§ § § - June 1, 2008
Kalora was back at two-thirty, still with that annoyed look on her face. Roarke was nowhere to be seen. "What happened to your dad?"
Leslie cleared her throat. "He wasn't feeling very well…can't imagine why. But don't worry, I'll be seeing you off into the last memory."
To her surprise, a contrite look crept over Kalora's features, and she bit her lip. "I, uh, well…that was probably my fault. I was mad and I, uh, shoved that crystal bowling ball at him when he came in. Kinda hard, I think. I just didn't think it was that hard." She gave Leslie a sheepish look. "If I don't see him, could you tell him I'm really sorry?"
Leslie smiled, amused in spite of herself now that the mystery had been cleared up. "Sure, I'll do that. But I guess right now you want that last stab at making one of your memories come out for the better."
"You got that right," Kalora declared. "Let's get to it."
Leslie led her into the time-travel room and extracted the last deep-blue sphere from the fog-filled box; when she handed it to Kalora, the fog dissolved into nothingness and all that remained was the clear box. "So you mentioned that you wanted to change a memory that involved that Allen Feemstra?"
Kalora nodded. "Like I said, somebody arranged a blind date for me when I was 25, and when I got there, I found out it was Feeble-stra himself. I felt humiliated later on when I thought about my reaction—I ran away, remember?" Leslie nodded. "Well, I'd always wondered why he made that wisecrack in high school about taking me out in his bulldozer, and I realized that was probably my last chance at finding out why. So that's what I want to do this time around. I want to ask him why he made fun of me back then."
Leslie waited for more, but Kalora had apparently finished. Surprised, Leslie prodded gently, "Is that all?"
"That's all," said Kalora with a half-shrug. She focused on Leslie then, read her expression, and grinned. "I guess you were expecting something a little more earthshaking, huh? No, really, that's it. Maybe I'd get a little peace of mind out of it."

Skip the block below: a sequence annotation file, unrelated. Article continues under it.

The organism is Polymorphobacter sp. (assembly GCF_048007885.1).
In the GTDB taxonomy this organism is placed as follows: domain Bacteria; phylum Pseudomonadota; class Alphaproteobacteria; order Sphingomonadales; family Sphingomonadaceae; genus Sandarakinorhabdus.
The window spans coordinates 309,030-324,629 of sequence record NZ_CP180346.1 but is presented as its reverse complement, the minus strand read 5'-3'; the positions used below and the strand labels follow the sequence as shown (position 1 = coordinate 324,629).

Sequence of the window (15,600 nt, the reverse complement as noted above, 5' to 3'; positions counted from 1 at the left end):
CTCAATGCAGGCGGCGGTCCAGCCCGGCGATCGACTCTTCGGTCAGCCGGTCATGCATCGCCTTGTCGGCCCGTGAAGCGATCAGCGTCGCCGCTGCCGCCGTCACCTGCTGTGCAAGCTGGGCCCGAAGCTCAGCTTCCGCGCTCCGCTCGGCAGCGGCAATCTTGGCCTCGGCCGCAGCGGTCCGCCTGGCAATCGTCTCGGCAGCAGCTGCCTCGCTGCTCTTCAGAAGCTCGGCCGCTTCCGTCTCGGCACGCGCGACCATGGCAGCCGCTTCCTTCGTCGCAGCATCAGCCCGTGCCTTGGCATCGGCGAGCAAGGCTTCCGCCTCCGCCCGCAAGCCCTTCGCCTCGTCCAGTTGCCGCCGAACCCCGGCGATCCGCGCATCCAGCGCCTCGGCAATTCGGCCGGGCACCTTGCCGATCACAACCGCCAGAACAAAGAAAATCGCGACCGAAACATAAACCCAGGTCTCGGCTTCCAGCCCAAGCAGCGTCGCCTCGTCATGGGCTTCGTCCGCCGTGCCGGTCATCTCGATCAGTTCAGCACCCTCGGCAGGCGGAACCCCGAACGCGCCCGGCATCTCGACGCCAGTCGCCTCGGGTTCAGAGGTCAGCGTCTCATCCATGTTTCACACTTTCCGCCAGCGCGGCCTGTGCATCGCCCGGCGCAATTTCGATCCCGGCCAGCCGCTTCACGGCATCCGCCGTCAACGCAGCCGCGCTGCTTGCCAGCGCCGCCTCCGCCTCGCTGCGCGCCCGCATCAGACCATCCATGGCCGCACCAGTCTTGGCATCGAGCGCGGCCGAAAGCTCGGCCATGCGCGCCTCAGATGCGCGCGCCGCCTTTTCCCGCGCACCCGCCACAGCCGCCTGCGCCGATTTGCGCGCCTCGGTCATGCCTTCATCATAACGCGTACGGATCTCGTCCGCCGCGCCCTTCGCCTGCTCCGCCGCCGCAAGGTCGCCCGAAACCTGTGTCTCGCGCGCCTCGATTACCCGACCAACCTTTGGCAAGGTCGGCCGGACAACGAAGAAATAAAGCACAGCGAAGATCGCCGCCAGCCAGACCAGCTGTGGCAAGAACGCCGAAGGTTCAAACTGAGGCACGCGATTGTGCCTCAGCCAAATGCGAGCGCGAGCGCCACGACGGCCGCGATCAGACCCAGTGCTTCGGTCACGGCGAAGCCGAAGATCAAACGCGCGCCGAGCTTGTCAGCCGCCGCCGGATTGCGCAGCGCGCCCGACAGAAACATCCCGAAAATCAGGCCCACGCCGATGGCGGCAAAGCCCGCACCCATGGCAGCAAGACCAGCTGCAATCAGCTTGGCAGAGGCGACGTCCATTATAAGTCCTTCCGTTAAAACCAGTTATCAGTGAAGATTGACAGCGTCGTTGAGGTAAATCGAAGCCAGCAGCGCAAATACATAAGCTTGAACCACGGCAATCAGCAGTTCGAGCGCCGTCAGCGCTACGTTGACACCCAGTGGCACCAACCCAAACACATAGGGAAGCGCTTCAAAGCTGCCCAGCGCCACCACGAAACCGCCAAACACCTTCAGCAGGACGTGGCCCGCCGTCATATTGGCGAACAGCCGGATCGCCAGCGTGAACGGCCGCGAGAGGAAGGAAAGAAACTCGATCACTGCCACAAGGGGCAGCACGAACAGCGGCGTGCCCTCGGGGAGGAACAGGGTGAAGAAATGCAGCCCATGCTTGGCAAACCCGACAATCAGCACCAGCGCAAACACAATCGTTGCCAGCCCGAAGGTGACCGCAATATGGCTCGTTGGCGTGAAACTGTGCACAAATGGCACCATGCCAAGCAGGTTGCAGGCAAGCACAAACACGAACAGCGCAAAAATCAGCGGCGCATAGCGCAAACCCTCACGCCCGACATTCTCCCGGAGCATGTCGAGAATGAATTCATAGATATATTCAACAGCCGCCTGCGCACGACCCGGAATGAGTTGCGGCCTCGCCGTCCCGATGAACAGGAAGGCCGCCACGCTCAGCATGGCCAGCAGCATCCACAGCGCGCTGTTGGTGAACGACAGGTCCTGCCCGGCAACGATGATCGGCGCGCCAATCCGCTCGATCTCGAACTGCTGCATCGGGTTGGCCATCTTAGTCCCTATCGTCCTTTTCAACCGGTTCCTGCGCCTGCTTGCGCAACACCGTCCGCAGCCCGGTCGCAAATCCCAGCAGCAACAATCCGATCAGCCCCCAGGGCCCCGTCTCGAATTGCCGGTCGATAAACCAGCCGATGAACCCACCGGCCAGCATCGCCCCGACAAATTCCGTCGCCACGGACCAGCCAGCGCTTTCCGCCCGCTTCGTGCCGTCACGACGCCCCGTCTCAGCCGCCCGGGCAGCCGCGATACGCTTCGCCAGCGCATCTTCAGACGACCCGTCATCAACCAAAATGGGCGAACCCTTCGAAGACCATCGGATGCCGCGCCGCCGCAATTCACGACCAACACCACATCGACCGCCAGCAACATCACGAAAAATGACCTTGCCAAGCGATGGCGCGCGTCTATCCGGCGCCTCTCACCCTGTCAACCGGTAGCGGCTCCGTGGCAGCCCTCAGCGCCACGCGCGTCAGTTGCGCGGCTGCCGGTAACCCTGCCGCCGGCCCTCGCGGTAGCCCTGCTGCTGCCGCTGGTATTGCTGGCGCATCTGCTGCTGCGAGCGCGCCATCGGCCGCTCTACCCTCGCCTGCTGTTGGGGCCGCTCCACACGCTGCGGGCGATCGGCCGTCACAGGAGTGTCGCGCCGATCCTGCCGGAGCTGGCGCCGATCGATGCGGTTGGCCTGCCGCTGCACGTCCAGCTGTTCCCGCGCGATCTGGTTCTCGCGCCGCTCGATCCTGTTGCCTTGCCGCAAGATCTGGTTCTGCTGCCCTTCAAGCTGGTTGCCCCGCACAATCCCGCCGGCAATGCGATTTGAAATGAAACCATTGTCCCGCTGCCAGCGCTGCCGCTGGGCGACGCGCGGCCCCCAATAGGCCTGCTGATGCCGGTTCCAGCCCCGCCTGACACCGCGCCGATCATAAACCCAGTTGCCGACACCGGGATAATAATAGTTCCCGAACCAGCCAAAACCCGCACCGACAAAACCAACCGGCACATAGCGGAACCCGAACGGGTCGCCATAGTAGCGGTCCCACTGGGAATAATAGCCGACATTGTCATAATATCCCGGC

"Okay," Leslie agreed, daring to think that there might just be a tiny chance that this time their guest would achieve her objective. "You know Father's instructions by now. So good luck, and I hope this time your blind date isn't quite such a washout."
"You and me both," said Kalora dryly. Leslie grinned and let herself out of the time-travel room, blowing out a long breath when she was safely alone in the study. It had been quite a weekend, and not just for Kalora Calhoun.
This time, Kalora was gone for quite a long time, long enough that Leslie lost track of time while she was taking care of some of the paperwork. She was separating acceptance letters from rejections, preparing to stuff envelopes for outgoing mail, when a knock on the door startled her. "Come in," she called out.
Christian came in, looking quizzical. "Hi, my Rose," he said. "So this is what you're up to. Is Mr. Roarke still feeling indisposed?"
"Yeah, he decided to see if a nap might help, but he's been up there since lunch." She tossed a glance at the grandfather clock, then looked again in disbelief. "Holy paradise, I had no idea it was that late. Finish work for the day?"
He nodded and settled into one of the chairs in front of the desk. "I take it things have been quiet here."
"Pretty much," she said, resuming her task. "What brings you around here?"
"You didn't make the usual rounds as you tend to do, so I thought I'd come and see what was happening. Quiet is unusual here, on a weekend."
She laughed. "Yeah…enough that now I'm starting to wonder what happened to Miss Calhoun. She's been in there for almost three hours." She nodded at his reaction. "She was out within an hour the other three times, so I'm getting this funny feeling that things might have gotten more out of control than even we bargained for."
Christian made a commentary noise and resettled himself in the chair. "Where did our illustrious babysitters take the children off to?"
"Oh, Haruko took them to that children's wading pool Father had installed some years back. So they're in good hands and getting some relief from the heat." She stopped herself, looking up and across the room at the time-travel-room door, which showed no sign of opening anytime soon. "I'd love to know what the heck's going on in there."
Just then they heard a door open upstairs and glanced at each other; a few seconds later Roarke descended the staircase, impeccably dressed as always and looking fully refreshed. "Ah, hello, Christian," he greeted his son-in-law, stepping down into the room. "How is Miss Calhoun's fantasy progressing, Leslie?"
"I'm not sure. She showed up for the last phase at two-thirty, right on time, but she hasn't come back out yet. Whatever's happening, it must be big."
Roarke cast a curious glance at the door in question, then nodded once or twice to himself. "I am sure she'll be out in due time. I need to see to the Wundermann fantasy."
"You seem to be feeling much better," Christian observed.
"I am, thank you, Christian. If you don't mind helping Leslie hold down the proverbial fort for another half hour or so, I would be very appreciative." Christian nodded, and Roarke thanked him again and left.